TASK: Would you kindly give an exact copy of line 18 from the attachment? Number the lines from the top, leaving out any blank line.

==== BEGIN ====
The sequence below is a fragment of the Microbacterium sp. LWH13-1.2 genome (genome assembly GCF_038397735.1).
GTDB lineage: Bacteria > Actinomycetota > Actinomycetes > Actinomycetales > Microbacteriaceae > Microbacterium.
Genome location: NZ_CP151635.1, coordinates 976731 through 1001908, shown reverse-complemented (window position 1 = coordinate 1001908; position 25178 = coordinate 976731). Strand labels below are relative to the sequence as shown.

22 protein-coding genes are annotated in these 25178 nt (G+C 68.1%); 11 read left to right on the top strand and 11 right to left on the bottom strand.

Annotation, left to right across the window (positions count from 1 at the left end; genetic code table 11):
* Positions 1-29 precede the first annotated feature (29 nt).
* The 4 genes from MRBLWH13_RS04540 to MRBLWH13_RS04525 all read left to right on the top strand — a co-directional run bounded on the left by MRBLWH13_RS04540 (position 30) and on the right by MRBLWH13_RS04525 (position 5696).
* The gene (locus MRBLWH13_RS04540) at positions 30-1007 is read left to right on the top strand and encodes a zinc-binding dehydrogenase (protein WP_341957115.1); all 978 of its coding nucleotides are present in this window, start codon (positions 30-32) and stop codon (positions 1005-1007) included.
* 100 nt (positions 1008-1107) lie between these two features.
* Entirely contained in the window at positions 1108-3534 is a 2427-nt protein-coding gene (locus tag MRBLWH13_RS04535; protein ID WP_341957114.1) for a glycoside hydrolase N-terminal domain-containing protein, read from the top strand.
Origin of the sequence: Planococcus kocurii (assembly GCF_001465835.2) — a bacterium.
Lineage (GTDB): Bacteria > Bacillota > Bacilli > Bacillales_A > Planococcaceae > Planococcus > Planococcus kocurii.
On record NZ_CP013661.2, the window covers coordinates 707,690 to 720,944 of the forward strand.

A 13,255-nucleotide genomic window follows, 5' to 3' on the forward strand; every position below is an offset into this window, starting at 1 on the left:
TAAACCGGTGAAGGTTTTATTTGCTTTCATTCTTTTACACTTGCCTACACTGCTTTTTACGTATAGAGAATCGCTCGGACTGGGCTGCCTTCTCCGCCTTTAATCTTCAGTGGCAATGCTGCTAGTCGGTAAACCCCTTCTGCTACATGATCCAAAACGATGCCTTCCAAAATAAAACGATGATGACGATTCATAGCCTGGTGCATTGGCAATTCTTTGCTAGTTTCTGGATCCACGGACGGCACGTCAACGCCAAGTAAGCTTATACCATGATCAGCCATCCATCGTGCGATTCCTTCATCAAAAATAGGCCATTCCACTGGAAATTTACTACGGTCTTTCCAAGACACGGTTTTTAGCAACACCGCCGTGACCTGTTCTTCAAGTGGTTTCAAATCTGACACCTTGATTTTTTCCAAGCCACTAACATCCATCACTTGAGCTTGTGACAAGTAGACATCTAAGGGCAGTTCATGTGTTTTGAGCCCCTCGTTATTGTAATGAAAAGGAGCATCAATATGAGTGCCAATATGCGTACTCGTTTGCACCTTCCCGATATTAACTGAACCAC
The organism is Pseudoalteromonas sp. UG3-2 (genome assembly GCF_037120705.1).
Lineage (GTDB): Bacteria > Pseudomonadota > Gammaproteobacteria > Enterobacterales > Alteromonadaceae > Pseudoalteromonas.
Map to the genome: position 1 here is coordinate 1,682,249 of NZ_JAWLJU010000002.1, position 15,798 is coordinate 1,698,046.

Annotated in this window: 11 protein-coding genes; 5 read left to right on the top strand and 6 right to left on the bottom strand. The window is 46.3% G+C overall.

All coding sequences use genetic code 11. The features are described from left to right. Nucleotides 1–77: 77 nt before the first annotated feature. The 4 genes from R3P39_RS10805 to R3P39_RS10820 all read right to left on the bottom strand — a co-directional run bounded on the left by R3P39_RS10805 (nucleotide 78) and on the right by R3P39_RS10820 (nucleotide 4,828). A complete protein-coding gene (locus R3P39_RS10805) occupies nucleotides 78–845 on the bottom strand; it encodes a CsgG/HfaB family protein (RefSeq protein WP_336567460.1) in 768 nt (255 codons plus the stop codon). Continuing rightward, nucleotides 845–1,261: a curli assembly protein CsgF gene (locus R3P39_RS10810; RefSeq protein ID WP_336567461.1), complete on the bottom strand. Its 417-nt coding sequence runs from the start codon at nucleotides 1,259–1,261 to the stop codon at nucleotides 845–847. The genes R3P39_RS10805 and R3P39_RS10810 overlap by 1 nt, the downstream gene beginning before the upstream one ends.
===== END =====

Map to the genome: position 1 here is coordinate 1,682,249 of NZ_JAWLJU010000002.1, position 15,798 is coordinate 1,698,046.